The Program – film review

A capable but flawed film that could reasonably be titled 'the Lance Armstrong story lite'

In all honesty, condensing 20 years of one person’s rather complicated life into under two hours was never going to be easy.

The Program is based on David Walsh’s book Seven Deadly Sins, the expose on the Sunday Times journalist’s long pursuit of Armstrong. Stephen Frears of High Fidelity and The Queen directs, Ben Foster takes the part of Armstrong and the IT Crowd star Chris O’Dowd plays his nemesis, journalist David Walsh.

The first part of the film races through the early part of Armstrong’s career: meeting Johan Bruyneel while the Belgian was still riding and being one of the also-rans in Gewiss-Ballan’s 1994 domination of Flèche Wallonne, where the Italian team claimed all three podium spots in what is widely considered the first notable result of the EPO era in cycling, and a result that no doubt solidified the need for a ‘proper’ doping system in Armstrong’s mind. We then see Armstrong meeting with Gewiss team doctor Michele Ferrari, deciding to dope, returning to win Flèche in 1996, being diagnosed with cancer, recovering, then coming back to racing and working with Ferrari again. If that sounds like a lot, it feels like it when you’re watching as well, and those not already familiar with Armstrong’s early life and career might find themselves a little lost.

While he occasionally fails to capture the intimidation of the real life Armstrong, at other times Foster’s mannerisms are so spot on you could be forgiven for forgetting who you’re watching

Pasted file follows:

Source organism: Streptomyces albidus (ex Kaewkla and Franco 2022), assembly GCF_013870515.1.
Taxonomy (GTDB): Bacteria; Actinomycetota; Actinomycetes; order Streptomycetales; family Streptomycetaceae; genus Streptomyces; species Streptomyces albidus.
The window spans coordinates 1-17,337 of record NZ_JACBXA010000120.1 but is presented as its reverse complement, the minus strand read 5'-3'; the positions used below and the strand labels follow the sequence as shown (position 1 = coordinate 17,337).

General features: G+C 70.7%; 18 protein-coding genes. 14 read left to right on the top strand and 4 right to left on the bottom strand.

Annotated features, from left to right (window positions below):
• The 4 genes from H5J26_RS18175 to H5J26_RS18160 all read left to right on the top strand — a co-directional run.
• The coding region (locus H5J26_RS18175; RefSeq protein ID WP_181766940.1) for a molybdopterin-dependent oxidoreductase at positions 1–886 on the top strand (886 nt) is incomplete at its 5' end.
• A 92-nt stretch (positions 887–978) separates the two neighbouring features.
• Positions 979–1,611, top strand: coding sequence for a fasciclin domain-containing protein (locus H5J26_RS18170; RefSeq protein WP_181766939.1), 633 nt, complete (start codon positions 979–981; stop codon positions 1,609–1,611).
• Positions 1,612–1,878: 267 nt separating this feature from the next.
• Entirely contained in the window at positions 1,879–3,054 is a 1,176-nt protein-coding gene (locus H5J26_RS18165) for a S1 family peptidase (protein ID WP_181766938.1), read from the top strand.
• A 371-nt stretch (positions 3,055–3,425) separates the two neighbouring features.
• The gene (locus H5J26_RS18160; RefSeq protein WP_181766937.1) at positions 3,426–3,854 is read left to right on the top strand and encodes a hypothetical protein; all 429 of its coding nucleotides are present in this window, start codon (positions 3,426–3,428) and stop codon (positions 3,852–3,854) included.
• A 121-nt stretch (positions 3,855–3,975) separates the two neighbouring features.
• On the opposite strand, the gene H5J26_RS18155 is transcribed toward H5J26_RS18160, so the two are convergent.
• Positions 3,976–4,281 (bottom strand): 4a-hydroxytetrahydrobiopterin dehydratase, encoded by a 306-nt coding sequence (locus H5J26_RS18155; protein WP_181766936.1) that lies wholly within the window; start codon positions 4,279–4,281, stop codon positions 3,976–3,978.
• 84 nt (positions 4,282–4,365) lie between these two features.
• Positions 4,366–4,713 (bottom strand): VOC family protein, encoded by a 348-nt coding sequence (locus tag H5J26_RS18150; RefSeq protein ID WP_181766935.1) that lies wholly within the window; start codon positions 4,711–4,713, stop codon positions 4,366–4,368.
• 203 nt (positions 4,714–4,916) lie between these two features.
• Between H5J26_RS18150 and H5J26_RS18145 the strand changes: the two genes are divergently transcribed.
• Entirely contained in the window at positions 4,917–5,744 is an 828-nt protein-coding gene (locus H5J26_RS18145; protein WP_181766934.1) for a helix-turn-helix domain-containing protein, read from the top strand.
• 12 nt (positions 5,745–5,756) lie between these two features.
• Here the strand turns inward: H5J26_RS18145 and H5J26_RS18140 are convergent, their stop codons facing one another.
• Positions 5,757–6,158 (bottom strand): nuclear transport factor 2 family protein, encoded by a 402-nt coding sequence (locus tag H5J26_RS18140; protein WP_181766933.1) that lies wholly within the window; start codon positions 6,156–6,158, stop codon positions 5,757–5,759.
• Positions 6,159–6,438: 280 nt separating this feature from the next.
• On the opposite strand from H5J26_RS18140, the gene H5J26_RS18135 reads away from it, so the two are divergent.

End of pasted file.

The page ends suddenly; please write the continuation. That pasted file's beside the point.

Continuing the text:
One of the key challenges for Frears and his team working on the film are the cycling scenes. David Millar was brought in as a consultant which has clearly worked to a certain extent, as the look is very good. The bikes and kit all fit the era but although the look is well researched, the riders still look like, well, amateurs. They’ve cleverly manoeuvred around this in certain places – such as the Sestriere scene from the 1999 Tour – by using television footage and interspersing it with on-bike shots of Foster, but for fans of the pro sport there’s no denying that the on-screen peloton has none of the dynamism of its real-life counterpart.

In contrast, some of the key scenes are especially effective. When Armstrong admonishes Filippo Simeoni after the Italian rider testifies against Ferrari, Foster’s imitation of the famous ‘zipped lips’ gesture is uncanny, and really adds to the belief of him as Armstrong. Similarly, the scene in the café where Walsh admonishes his fellow journalists, shouting “why are you not obsessed with this?” is realistic enough that Walsh himself told us he was amazed that O’Dowd hadn’t actually been privy to some of the conversations he had at the time.

Chris O’Dowd (right) gives such a good performance as David Walsh (left) that the latter told us he couldn’t believe O’Dowd hadn’t actually been a part of some of the conversations he recreates